It's time for a U-turn on the scale of the West Kowloon arts hub
There is an old Cantonese saying about how you have to finish washing your hair once you have shampooed it. And officials from Chief Secretary Carrie Lam Cheng Yuet-ngor down have succeeded in creating the impression that we have gone too far on the "shampooing" to reverse course on the wretched West Kowloon arts hub project.
Don't believe it!
Most of us assume that's the case because we have been bickering over the hub for 16 years. But really, that's all we have done - bickering and planning and delaying, so almost nothing has been done. No or little shampoo has been applied. Lam has warned no U-turn is possible despite the spiralling HK$23 billion cost of the hub's basement.
She says if we want the 23-hectare public open space, we must have the 17-hectare basement. Otherwise, there is not enough space to accommodate key arts facilities on the ground. Besides, she adds, the Town Planning Board has already approved the whole plan. Really Mrs Lam, your government wouldn't think twice to pressure the board to reverse judgments and rezone land sites for whatever purpose. Don't tell us the board's decisions are sacrosanct.
The basement alone costs more than the arts hub's total original cost, estimated at HK$21.6 billion. However, Lam now admits this sum will only cover six to seven venues in phases one and two. God only knows how much phase three will cost us!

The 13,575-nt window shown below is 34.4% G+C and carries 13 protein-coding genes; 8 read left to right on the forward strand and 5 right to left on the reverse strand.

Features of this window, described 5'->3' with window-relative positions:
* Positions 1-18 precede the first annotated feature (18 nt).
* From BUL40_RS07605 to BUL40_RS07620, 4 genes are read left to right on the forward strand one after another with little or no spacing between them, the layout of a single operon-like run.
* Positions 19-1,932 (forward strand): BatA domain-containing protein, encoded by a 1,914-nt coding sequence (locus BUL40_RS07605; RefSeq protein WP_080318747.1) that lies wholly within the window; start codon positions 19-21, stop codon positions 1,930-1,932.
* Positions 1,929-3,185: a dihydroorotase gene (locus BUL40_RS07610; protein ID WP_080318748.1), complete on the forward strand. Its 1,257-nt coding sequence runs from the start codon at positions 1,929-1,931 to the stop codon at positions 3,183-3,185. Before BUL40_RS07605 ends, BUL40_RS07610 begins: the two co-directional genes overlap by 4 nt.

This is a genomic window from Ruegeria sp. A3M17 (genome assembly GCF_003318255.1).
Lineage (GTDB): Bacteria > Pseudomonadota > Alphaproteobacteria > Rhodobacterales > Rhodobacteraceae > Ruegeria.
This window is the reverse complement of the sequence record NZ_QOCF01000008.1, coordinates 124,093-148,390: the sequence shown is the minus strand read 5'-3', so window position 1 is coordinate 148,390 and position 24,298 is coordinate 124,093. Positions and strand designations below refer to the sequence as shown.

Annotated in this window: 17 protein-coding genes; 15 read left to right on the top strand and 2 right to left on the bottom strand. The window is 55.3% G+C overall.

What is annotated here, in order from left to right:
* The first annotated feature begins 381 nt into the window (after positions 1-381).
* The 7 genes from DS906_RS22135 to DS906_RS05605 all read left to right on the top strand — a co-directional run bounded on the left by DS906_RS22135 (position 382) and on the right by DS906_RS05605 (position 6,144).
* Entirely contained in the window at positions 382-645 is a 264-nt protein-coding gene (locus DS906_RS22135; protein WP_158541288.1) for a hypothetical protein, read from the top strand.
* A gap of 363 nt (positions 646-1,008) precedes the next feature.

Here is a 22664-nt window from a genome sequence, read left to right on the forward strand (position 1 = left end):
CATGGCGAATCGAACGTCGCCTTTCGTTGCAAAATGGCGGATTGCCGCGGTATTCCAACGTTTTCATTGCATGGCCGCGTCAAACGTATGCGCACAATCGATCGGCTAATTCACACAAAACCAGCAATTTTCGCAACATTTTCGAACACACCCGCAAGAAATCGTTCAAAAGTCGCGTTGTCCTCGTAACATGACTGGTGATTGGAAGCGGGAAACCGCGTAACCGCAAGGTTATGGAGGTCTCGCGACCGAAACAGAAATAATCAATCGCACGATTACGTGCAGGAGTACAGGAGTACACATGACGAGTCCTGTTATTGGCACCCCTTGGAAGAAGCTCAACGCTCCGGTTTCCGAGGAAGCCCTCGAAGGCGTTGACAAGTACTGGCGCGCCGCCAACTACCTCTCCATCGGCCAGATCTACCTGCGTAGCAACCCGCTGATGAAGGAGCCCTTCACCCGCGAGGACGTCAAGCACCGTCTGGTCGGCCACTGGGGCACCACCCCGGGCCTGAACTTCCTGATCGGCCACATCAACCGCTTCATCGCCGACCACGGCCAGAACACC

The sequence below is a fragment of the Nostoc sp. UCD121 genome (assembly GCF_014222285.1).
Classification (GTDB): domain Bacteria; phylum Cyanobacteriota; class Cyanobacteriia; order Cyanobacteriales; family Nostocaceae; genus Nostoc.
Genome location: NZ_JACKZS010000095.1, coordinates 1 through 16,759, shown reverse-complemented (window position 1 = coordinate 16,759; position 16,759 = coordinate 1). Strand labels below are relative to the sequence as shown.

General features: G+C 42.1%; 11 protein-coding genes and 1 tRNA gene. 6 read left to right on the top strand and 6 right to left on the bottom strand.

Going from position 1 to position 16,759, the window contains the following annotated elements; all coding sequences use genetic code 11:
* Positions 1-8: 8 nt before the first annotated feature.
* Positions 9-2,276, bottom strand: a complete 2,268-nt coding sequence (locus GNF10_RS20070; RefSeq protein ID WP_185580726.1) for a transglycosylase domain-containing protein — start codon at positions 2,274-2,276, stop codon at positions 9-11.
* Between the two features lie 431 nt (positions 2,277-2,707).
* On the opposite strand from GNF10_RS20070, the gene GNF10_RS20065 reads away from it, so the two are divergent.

Now, let's review how much shampoo has been applied. There are three phases to the hub's construction. Phase one has barely started. Tendering for major projects in phases two and three has not even begun. Of phase one, construction of the Xiqu Centre is scheduled to start in October. Some foundation work for what is called zone 3A linked to the flagship M+ museum may begin this August.
Basically, nothing has started. Contrary to what Lam said, it's more than possible, indeed preferable, to scrap construction of the world's most expensive basement and scale down the facilities in all three phases of the arts hub to preserve open space, which is now being used happily by families for picnics and cyclists to ride on. It would make a great park.